We’ve all heard it before: Being positive is good for us. It reduces stress. It improves health.  It makes us happier. Not only does a positive attitude improve our own lives, it has an uplifting effect on those around us.

Nonetheless, many of us don’t focus on the positives enough. Think about it. When was the last time you were called into your boss’s office for a high five? When was the last time you took a second to celebrate your life, even something small?

It wasn’t until I went to a triathlon this past weekend that I experienced the impact that positivity can have on our psyche.

To me, doing a triathlon — or any sort of race  — is worse than going to the dentist. But since my boyfriend had entered, I figured the least I could do was show up and support him.

I stood at the finish line while everyone cheered, and I noticed a woman next to me. She stood out from the rest of the crowd, cheering loudly while the rest of us clapped politely as each participant completed their last few steps. Her cheers were so loud that I assumed someone very special to her was competing in the event.

After listening to her scream to the runners, “You can do it! Finish strong! Let’s GO! You’re almost there,” I finally had to ask, “Who are you rooting for?”

“Everyone,” she told me.

Thinking that she must have misunderstood my question, I pressed further.

“That’s really great!” I said to her, “I should join you. I bet it’s fun to cheer for people.”

“But, really, who do you know that’s competing?” I asked smiling.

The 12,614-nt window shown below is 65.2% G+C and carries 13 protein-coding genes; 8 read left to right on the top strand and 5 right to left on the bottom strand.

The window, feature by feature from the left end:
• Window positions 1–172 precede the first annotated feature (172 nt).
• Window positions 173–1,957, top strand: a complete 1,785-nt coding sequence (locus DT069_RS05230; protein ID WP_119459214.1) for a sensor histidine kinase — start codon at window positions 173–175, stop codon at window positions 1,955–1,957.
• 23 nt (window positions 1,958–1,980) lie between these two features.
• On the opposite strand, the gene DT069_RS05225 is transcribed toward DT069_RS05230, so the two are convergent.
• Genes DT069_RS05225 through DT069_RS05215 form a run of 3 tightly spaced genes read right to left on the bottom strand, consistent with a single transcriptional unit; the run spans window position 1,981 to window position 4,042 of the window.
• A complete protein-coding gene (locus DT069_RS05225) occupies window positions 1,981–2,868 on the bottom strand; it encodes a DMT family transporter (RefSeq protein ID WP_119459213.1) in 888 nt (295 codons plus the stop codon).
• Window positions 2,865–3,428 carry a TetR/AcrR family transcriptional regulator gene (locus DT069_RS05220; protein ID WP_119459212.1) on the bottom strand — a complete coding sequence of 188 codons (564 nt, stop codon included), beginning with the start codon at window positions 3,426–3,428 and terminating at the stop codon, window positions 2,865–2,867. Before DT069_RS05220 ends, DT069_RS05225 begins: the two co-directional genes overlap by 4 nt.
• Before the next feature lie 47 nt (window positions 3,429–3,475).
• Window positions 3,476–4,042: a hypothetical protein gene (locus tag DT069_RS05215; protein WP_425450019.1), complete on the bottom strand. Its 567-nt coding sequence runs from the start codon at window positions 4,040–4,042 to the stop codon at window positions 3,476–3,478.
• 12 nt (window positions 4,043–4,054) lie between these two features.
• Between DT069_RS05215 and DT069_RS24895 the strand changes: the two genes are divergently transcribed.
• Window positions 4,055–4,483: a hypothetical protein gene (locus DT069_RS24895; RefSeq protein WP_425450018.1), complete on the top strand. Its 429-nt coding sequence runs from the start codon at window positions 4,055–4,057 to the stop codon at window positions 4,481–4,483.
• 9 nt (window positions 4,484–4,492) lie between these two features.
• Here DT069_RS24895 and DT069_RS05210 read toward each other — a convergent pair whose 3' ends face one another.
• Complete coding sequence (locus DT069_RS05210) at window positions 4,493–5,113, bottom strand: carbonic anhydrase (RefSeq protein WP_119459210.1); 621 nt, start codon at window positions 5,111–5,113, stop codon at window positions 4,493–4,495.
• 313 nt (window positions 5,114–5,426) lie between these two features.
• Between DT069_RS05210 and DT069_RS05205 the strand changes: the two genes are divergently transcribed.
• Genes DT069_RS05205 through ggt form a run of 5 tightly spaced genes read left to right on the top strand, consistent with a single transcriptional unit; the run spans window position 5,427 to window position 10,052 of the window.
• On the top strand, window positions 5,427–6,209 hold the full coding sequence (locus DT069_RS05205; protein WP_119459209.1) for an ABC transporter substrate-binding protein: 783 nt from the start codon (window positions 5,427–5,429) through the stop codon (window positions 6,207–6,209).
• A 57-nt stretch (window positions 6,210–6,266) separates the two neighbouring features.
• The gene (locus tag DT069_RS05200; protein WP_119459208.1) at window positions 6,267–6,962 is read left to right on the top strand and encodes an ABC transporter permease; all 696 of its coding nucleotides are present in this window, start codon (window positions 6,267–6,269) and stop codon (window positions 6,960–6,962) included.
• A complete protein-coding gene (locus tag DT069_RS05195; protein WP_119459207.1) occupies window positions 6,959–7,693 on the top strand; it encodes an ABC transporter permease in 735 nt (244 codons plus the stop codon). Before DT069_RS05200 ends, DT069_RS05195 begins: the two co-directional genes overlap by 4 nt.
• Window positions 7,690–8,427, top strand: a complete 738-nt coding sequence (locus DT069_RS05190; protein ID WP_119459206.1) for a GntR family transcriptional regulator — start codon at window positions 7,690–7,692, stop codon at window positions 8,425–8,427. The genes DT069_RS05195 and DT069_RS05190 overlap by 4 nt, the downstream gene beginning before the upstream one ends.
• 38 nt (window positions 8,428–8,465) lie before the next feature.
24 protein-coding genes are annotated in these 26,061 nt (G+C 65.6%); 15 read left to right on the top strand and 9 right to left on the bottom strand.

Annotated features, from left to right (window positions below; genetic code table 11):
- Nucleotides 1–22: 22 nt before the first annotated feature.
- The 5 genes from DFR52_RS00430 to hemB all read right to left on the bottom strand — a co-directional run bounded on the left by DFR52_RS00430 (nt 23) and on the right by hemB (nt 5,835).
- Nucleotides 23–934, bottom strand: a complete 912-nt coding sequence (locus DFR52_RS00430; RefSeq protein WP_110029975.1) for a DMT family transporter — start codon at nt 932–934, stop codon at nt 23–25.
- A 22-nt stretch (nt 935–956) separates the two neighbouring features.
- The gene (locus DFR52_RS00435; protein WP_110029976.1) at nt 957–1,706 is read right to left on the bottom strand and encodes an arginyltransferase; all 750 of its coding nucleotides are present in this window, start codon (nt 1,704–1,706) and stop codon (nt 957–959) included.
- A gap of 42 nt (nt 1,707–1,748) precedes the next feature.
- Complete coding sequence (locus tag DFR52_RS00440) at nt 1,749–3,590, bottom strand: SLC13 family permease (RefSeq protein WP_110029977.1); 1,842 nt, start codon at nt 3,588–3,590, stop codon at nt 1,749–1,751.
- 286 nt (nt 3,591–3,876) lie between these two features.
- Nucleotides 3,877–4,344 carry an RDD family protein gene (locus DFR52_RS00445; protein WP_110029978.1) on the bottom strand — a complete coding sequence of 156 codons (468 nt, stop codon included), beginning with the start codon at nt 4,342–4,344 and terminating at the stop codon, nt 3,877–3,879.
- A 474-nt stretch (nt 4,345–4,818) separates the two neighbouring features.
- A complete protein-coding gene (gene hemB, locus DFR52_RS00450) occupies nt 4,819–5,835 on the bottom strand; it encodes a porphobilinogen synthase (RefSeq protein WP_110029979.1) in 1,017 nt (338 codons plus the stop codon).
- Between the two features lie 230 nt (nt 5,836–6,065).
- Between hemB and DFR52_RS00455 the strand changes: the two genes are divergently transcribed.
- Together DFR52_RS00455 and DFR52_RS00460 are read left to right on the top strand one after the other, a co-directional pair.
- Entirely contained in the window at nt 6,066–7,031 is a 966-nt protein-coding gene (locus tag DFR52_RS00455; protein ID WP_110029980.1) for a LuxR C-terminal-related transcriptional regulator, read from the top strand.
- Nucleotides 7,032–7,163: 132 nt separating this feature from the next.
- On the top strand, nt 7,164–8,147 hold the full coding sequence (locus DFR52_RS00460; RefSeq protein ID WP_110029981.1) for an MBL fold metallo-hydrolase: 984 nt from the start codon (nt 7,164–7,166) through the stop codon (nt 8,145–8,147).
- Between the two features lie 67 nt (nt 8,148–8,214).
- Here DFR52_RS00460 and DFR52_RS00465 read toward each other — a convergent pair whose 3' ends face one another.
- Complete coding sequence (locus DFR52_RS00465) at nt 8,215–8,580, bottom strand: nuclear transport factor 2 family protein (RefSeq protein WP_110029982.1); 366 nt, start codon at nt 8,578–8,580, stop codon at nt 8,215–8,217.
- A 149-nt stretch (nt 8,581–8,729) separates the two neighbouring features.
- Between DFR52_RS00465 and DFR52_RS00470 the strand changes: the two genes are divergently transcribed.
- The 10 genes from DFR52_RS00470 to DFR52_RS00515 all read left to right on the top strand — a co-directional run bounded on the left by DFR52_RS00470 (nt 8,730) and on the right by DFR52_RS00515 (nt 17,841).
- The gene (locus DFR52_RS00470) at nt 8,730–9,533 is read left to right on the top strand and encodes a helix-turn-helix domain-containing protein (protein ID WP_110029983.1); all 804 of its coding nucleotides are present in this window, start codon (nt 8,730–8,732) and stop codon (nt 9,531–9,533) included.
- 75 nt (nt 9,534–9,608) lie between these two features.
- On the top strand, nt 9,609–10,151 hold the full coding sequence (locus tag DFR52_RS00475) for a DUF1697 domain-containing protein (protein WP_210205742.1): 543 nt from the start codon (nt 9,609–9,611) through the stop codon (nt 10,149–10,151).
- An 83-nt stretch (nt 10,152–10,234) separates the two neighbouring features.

Her response gave me chills.

“No one.”

I felt this wind of inspiration fly over me, completely moved that this woman would show up at a triathlon and cheer her heart out for an entire event full of strangers.

Imagine how much happier we would feel if we made a conscious effort to celebrate something everyday? If we cheered our coworkers on right before they lead the weekly meeting. Or high fived our barista for nailing the perfect temperature on our morning latte.

As the race continued, my new friend and I started looking for people who seemed like they needed some extra juice to cross the finish line.

“Look at him, over there — you see? He needs a good cheer. Let’s do it on three. 1, 2, 3… ‘BRING IT HOME! YOU CAN DO IT!'”

With every cheer, I saw more fire ignite in the eyes of the athletes. It was starkly obvious that we were making a difference in their experience. They went from tired to fierce. Looking into the faces of strangers as they reached inside themselves and found more commitment to cross the finish line was so moving, so powerful. Experiencing this alongside the stranger who had inspired me to join her in doing so was life-changing.

I cheered until I felt tears rolling down my face.

I cheered until my voice ran out.

It felt so good to be able to help people by doing something as simple as cheering them on.

Happiness is infectious. If you’re looking to feel happier, just celebrate someone.

Celebrate someone at work. Celebrate someone in your family. Celebrate a good friend. Don’t wait until their next birthday, their next milestone, their next big win.

Celebrate the small things that the people you surround yourself with do that enhance your daily life experience. You’ll be better for it.

I know I am.

This article first appeared in Forbes.


  • I'm a career coach, keynote speaker, podcast host (You Turn Podcast) and author, here to help you step into a career you're excited about and aligned with. This may look like coaching you 1:1, hosting you in one of my courses, or meeting you at one of workshops or keynote speaking engagements! I also own CAKE Media, a house of ghostwriters, copywriters, publicists and SEO whizzes that help companies and influencers expand their voice online. Before being an entrepreneur, I was an award-winning counterterrorism professional who helped the Pentagon in Washington, DC with preparing civilians to prepare for the frontlines of the war on terror.